Politicians are already being judged on social media - but verdicts are not necessarily in
Politicians are already being judged on Twitter and other social media channels by their acts and words - how often, broadly and deeply they engage. Those who primarily make announcements, or selectively follow and retweet their political colleagues and the press gallery, are being judged harshly - even if this isn't necessarily obvious to them.

Politicians who are actively engaging, building trust relationships, debating politely with those who hold opposing views, use linking, retweets and hashtags wisely and are otherwise acting as good Twitter 'citizens' will reap the benefits through trust and respect over time. They are also exercising their social media muscles and building skills that will help them in their future careers as other social media channels emerge and become important for engagement with the public.

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Monday, December 10, 2012

Australian government's opportunity to rethink the role of Government CIO

A few weeks ago Ann Steward, the Australian Government Chief Information Officer (CIO) and Deputy Secretary leading AGIMO (the Australian Government Information Management Office) announced she was retiring from the public service after seven years in her current role.

Her announcement was widely covered in the media, and there's been a number of public and, I am sure, private thanks and congratulations to her from her (soon to be) former colleagues across the Australian Public Service, from the present and from former Australian Governments for her work in the service of Australia.

I'm not going to add to this chorus, other than to say that I believe Ann performed admirably, given the opportunities and constraints of her roles and duties.

Instead I want to look forward - to consider how this is an opportunity for the Australian Government.

When Ann took up her role in 2005 as Government CIO, about 67% of Australian households had a computer and only 56% had internet access. The majority accessed the internet via dial-up (67%), with only 28% using broadband (with most broadband 2Mbps or less in speed) (ABS Household use of Information Technology 2004-2005 - PDF).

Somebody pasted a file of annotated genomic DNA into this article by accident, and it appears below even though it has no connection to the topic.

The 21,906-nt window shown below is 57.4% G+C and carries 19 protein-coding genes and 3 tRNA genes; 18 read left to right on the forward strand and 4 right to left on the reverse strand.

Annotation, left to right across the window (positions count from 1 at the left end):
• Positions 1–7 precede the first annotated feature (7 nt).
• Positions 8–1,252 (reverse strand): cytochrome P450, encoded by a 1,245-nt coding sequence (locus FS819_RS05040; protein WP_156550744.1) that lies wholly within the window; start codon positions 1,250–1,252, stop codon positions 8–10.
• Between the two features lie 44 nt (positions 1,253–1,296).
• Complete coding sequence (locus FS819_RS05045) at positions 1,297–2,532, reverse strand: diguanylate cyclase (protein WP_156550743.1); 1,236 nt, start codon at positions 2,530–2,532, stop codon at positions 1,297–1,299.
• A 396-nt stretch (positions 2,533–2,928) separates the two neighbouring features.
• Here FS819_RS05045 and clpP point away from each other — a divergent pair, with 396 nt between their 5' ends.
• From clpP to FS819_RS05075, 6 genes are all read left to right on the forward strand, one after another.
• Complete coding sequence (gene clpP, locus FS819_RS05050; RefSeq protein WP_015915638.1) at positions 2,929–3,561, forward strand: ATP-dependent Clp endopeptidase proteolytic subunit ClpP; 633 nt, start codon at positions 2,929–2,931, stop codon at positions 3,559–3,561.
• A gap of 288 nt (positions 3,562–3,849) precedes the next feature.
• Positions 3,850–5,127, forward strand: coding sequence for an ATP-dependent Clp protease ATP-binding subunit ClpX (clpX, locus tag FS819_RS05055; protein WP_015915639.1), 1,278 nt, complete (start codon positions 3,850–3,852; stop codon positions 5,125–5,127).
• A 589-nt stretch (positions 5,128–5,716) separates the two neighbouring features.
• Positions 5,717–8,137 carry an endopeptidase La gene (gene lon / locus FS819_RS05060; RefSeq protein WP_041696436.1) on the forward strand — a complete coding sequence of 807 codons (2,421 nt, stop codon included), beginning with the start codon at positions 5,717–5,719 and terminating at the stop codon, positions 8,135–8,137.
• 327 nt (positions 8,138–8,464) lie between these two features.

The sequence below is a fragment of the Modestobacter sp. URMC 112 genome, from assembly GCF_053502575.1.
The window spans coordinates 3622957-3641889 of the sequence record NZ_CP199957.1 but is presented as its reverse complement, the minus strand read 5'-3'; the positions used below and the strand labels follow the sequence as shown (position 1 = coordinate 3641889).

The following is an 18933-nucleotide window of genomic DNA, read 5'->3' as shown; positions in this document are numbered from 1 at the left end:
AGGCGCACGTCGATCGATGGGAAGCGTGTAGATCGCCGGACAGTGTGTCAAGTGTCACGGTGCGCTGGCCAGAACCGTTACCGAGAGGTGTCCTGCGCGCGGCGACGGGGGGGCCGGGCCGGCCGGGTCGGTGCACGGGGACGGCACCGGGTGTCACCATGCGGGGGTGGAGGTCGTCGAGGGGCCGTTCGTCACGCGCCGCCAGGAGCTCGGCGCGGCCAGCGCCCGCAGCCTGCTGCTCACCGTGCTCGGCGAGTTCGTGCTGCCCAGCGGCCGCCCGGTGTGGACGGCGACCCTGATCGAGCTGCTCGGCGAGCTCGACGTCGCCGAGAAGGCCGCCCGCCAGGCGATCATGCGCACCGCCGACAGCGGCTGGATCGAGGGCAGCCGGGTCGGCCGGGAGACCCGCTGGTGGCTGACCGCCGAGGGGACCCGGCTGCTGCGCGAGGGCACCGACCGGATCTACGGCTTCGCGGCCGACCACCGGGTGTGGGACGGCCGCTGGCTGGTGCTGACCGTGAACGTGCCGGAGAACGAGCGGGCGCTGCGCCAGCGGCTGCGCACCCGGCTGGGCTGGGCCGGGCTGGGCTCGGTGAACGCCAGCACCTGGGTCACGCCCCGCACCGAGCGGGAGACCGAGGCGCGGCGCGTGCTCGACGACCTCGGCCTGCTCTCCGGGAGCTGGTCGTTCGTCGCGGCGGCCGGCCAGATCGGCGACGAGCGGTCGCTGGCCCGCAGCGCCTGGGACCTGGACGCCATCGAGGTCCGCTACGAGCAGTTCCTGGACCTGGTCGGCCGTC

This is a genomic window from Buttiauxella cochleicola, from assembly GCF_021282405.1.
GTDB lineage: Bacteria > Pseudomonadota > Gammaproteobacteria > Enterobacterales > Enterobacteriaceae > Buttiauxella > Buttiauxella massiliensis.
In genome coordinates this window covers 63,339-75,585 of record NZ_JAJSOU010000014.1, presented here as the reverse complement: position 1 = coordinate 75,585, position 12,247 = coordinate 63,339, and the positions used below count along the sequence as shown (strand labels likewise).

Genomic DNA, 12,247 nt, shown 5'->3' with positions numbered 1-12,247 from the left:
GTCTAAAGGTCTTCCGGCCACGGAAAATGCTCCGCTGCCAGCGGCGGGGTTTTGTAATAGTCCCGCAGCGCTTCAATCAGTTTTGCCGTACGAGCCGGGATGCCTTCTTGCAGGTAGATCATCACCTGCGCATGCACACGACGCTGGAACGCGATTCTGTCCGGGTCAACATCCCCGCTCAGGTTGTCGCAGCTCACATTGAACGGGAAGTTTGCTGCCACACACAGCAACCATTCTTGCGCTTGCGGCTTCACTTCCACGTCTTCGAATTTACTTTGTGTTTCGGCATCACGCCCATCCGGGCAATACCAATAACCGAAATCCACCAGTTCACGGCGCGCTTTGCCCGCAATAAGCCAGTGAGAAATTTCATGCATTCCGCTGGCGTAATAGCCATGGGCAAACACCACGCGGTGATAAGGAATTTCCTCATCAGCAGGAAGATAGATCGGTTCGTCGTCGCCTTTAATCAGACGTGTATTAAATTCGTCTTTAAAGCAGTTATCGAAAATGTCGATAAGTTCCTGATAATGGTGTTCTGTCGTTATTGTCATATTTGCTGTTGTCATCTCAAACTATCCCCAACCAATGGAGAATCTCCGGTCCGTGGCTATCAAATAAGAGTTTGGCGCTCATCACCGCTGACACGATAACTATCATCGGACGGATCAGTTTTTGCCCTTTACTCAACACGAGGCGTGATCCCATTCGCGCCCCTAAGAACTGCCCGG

YouTube and Google Maps were new, both launched in February 2005, while Facebook was over a year away from extending beyond universities to the public (in September 2006). Geocities and MySpace ruled the roost.

Government's online IT efforts were focused on eGovernment - streamlining the speed and cost of services through online forms and reports. Government 2.0 had only just been coined as a term and the use of social media for government engagement was barely on the radar of the most progressive public servants.

The role of Australian Government CIO was defined in the context of these times. AGIMO was focused on providing IT leadership to agencies around egovernment, but had a weak mandate when it came to doing more than advising or suggesting and had no mandate at all for supporting and encouraging other forms of online engagement by agencies.

We now live in a different world. Close to 100% of Australians use the internet for an average of over 48 hours per month online. The overwhelming majority of Australians use broadband (96%) and it is their most popular way of engaging with governments.

Social media rules the roost online, with Social Media News reporting that over 11.5 million Australians are using Facebook, 11 million use YouTube and 3.7 million use Blogspot - each month.

Internationally we've seen many governments introduce strong central mandates for the use of the internet in service provision, public engagement, policy development, accountability and transparency.

The US and UK have introduced strong central government CIO roles, who were not only first amongst equals, but who were mandated and empowered to proactively lead whole-of-government agendas for IT, particularly online.

Australia's government has an opportunity to similarly rethink the role of Government CIO - whether the current role definition, whole-of-government responsibilities, placement (currently in the Department of Finance and Deregulation), funding and objectives.

There is an opportunity for Australia to follow the bold leadership of other nations to mandate a more powerful and central role for the Government CIO than was previously the case. A role that allows the CIO to mandate and enforce standards on agencies, rather than simply providing advise and support which can be ignored.

The main risks that I see right now are that Ann Steward's replacement is appointed as a matter of procedure - selecting the best person for the currently defined role, rather than reconsidering how the role should be defined. This will send a critical message to agencies, the media and the public that the Australian Government is still living in 2005, seeing the internet as a 'nice-to-have' cost-efficiency channel alongside their other one-way engagement channels, rather than as a paradigm shift in how societies interact with each other and with governments.